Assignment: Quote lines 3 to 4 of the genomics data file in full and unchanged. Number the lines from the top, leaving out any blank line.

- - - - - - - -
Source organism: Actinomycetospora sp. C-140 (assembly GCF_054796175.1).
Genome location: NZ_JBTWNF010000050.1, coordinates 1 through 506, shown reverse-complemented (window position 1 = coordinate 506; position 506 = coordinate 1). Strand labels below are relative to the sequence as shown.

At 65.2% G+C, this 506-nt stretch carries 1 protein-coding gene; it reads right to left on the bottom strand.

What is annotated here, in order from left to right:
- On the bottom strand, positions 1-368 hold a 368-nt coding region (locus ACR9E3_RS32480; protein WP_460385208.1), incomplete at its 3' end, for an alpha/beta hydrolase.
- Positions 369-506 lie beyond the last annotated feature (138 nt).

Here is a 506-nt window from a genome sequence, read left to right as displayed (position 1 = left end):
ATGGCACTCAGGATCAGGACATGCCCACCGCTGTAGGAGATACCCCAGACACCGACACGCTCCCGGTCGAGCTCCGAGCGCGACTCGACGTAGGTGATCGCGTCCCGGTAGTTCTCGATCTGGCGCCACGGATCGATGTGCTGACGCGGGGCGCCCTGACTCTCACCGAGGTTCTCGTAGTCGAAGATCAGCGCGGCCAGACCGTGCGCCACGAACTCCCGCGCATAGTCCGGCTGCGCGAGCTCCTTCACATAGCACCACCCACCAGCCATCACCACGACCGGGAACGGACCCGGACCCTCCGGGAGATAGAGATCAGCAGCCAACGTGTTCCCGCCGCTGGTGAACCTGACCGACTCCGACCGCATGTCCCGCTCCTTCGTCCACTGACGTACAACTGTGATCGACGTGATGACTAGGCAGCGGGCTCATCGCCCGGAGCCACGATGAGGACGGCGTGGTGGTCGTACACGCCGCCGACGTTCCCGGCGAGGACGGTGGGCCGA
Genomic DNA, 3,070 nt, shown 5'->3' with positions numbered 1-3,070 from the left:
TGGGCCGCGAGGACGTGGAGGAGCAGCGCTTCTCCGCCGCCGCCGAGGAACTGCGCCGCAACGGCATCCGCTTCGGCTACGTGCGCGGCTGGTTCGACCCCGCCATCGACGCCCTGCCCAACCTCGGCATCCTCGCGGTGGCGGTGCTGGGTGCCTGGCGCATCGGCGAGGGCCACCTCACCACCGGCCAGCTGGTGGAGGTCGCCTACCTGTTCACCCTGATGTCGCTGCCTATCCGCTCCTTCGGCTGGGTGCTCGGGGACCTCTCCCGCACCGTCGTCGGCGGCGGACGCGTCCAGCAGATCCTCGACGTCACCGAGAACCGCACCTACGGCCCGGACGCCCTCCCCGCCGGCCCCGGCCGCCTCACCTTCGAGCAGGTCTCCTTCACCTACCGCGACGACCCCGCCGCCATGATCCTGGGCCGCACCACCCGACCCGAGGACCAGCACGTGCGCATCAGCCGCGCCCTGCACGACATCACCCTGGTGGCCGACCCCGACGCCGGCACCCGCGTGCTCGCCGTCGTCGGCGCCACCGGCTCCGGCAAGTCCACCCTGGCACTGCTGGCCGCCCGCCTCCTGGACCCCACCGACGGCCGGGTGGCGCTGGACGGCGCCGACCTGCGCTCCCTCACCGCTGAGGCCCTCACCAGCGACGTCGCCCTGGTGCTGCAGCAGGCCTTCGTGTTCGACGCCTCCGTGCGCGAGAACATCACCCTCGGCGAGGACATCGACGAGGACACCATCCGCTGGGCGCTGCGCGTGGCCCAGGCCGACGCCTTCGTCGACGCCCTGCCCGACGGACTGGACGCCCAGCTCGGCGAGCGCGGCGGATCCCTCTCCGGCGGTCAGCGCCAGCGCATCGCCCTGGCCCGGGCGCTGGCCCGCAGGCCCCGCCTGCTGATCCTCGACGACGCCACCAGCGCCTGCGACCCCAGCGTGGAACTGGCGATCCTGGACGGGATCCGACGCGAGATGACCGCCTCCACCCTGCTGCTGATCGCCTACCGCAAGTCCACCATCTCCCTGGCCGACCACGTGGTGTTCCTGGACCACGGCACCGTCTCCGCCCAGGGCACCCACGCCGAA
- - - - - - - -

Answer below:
At 65.2% G+C, this 506-nt stretch carries 1 protein-coding gene; it reads right to left on the bottom strand.

What is annotated here, in order from left to right: